Tag Archives: Juan Calzadilla


Out of 65 entrants, Katherine M. Hedeen and Olivia Lott have been selected as the winners of the Wisconsin Poetry Series’ inaugural translation competition, for their translation of three volumes of Venezuelan poet Juan Calzadilla’s work, Dictated by the PackBad Manners, and The Supernatural Contradictions. They will receive $1,500, and the collection will be published this fall by the University of Wisconsin Press. In addition, Bill Johnston has been named a finalist, and his translation of Polish poet Julia Fiedorczuk’s Psalms will also be published this fall.

Forrest Gander, a Pulitzer Prize–winning writer and the translator of more than twenty books, served as the judge of this year’s contest. Gander’s latest book is Twice Alive: An Ecology of Intimacies. Among his recent translations are It Must Be a Misunderstanding by Coral Bracho, Names and Rivers by Shuri Kido (with Tomoyuki Endo), Then Come Back: The Lost Neruda Poems, and Spectacle & Pigsty by Kiwao Nomura, winner of the Best Translated Book Award. Gander’s essays have appeared in The Nation, the Boston Review, and the New York Times Book Review. He is the recipient of fellowships from the Library of Congress; the National Endowment for the Arts; and the Guggenheim, Howard, United States Artists, and Whiting Foundations.

Katherine M. Hedeen is a translator and essayist. A specialist in Latin American poetry, she has translated some of the most respected voices from the region into English. Her latest book-length translations include prepoems in postspanish by Jorgenrique Adoum, Book of the Cold by Antonio Gamoneda, Every Beat Is Secret by Fina García Marruz, Almost Obscene by Raúl Gómez Jattin, and rebel matter by Víctor Rodríguez Núñez. Her work has been a finalist for both the Best Translated Book Award and the National Translation Award. She is a recipient of two NEA Translation Grants in the US and a PEN Translates award in the UK. A managing editor for Action Books, Hedeen is a professor of Spanish at Kenyon College. More information can be found at www.katherinemhedeen.com.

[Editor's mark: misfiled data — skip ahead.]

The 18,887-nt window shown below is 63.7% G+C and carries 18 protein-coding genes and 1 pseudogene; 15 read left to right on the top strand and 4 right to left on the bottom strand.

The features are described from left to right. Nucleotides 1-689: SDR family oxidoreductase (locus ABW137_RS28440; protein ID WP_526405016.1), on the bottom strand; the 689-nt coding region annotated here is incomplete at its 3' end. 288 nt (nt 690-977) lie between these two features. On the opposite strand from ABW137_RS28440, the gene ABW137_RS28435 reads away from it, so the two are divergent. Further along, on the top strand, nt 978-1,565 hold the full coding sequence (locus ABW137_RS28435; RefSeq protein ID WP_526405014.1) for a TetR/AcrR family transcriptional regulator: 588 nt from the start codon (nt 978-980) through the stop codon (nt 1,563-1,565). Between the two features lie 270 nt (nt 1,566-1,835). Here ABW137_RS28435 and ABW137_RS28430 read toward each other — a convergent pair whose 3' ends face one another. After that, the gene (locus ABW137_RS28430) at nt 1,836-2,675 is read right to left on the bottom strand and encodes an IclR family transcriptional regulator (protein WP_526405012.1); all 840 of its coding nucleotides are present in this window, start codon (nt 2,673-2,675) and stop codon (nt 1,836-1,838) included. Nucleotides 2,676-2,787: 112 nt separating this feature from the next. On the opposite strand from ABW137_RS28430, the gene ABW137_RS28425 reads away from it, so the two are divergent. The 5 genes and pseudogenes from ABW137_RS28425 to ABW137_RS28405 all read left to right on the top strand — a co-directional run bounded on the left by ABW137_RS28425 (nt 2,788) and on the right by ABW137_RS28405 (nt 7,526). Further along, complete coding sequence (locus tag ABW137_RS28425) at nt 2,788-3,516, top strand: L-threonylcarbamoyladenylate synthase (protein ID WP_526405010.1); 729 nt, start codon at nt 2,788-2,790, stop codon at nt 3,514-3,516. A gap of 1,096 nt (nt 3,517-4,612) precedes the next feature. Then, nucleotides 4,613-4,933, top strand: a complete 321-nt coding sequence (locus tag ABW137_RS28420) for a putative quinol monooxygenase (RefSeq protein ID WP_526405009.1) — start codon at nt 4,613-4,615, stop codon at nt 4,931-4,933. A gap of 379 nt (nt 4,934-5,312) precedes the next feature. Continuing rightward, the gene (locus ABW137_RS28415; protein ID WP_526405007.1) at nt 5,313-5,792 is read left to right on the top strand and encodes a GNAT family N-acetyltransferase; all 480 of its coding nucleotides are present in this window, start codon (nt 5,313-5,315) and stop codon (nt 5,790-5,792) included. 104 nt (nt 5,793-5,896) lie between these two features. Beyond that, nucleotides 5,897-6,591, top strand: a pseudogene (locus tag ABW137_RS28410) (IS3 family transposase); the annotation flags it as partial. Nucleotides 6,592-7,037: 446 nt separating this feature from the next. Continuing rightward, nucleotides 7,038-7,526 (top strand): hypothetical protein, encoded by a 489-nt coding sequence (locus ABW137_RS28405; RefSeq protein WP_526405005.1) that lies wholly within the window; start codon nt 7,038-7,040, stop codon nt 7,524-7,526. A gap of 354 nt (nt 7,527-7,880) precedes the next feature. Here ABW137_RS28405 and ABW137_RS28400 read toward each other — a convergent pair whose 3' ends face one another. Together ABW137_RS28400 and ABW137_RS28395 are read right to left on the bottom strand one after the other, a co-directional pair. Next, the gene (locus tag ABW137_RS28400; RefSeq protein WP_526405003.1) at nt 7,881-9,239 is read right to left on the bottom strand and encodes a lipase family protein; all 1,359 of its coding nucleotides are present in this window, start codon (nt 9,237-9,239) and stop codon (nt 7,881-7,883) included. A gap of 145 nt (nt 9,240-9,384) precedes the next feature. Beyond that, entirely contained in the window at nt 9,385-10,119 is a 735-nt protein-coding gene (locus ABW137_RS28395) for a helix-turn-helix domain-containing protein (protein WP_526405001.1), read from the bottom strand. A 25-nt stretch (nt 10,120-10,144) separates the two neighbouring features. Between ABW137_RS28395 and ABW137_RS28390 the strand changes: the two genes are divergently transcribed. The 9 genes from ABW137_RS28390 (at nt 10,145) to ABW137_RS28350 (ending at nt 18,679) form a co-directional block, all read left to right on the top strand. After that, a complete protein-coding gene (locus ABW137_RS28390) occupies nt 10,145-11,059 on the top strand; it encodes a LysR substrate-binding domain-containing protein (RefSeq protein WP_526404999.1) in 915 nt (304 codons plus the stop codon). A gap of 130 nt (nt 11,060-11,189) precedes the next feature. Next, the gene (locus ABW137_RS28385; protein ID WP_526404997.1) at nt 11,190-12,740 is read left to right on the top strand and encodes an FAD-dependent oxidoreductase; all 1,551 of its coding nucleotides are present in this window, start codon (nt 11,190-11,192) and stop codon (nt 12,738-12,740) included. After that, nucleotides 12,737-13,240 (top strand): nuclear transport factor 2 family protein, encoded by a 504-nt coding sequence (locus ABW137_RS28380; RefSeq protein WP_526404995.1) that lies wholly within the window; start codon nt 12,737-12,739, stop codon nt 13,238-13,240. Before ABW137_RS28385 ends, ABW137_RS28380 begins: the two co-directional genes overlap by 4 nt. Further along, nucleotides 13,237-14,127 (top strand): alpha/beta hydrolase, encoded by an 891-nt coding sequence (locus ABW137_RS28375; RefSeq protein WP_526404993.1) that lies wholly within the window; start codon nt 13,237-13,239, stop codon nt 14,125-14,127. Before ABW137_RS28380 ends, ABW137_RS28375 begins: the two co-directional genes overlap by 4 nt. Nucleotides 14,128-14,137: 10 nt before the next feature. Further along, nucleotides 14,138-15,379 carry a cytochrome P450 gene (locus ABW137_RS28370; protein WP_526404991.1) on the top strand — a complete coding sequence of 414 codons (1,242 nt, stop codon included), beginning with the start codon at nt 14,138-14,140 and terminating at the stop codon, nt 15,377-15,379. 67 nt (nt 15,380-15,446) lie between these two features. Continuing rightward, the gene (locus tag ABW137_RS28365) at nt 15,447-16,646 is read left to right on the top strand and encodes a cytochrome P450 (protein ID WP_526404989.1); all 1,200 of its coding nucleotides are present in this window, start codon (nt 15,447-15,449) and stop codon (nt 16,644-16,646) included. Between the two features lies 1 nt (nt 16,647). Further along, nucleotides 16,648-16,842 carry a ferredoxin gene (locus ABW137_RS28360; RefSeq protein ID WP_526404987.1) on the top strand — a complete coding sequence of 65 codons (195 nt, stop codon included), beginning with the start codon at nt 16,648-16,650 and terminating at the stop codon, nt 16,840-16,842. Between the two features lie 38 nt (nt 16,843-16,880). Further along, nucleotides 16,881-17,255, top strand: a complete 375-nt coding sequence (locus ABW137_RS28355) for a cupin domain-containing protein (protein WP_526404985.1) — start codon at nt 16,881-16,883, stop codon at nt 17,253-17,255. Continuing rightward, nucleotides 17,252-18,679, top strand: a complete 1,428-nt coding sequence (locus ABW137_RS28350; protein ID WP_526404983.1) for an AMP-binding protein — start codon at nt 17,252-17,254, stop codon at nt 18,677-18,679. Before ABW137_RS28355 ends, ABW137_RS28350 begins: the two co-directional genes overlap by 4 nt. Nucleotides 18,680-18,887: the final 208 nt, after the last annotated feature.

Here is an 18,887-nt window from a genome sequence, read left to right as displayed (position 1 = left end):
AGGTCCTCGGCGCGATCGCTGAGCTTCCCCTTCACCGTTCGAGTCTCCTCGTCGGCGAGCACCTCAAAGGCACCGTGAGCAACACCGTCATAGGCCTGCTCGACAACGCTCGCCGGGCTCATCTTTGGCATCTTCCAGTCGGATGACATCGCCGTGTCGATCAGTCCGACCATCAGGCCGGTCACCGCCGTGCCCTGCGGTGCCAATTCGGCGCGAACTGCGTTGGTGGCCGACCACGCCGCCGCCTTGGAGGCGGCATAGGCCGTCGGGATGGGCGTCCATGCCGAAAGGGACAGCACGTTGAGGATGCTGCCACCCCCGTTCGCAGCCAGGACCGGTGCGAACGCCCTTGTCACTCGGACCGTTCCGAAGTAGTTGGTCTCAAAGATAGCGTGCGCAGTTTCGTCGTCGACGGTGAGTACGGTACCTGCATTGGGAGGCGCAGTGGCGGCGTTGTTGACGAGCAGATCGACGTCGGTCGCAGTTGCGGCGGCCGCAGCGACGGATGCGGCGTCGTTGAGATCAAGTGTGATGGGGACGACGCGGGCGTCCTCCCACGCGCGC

Olivia Lott is a translator and literary scholar. She is the translator or co-translator of Raúl Gómez Jattin’s Almost Obscene, Lucía Estrada’s Katabasis, and Soleida Ríos’s The Dirty Text. Her translations have received recognitions from the Academy of American Poets, PEN America, and Words Without Borders. She holds a PhD in Hispanic studies and is a specialist in 1960s Latin America, neo-avant-garde poetry and poetics, and translation studies; her scholarly writing has appeared in or is forthcoming from PMLARevista Hispánica Moderna, and Translation Studies. Lott is a visiting assistant professor of Spanish at Washington and Lee University. More information can be found at www.oliviamlott.com.

Juan Calzadilla is one of Venezuela’s most celebrated poets, painters, and art critics. He is the author of more than twenty books of poetry and, in 1996, was awarded Venezuela’s National Prize for the Visual Arts. His work, across both mediums, is characterized by political consciousness and formal innovation; prominent images include the surrealist chaos of urban space, the violent dehumanization of uneven modernity, and the abject probing of social and aesthetic status quos. In 1961, he cofounded the radical neo-avant-garde collective El Techo de la Ballena (The Roof of the Whale). This omnibus volume brings together the three poetry collections he published with the group between 1962 and 1967, and it marks the first U.S. edition of Calzadilla’s work available in English-language translation.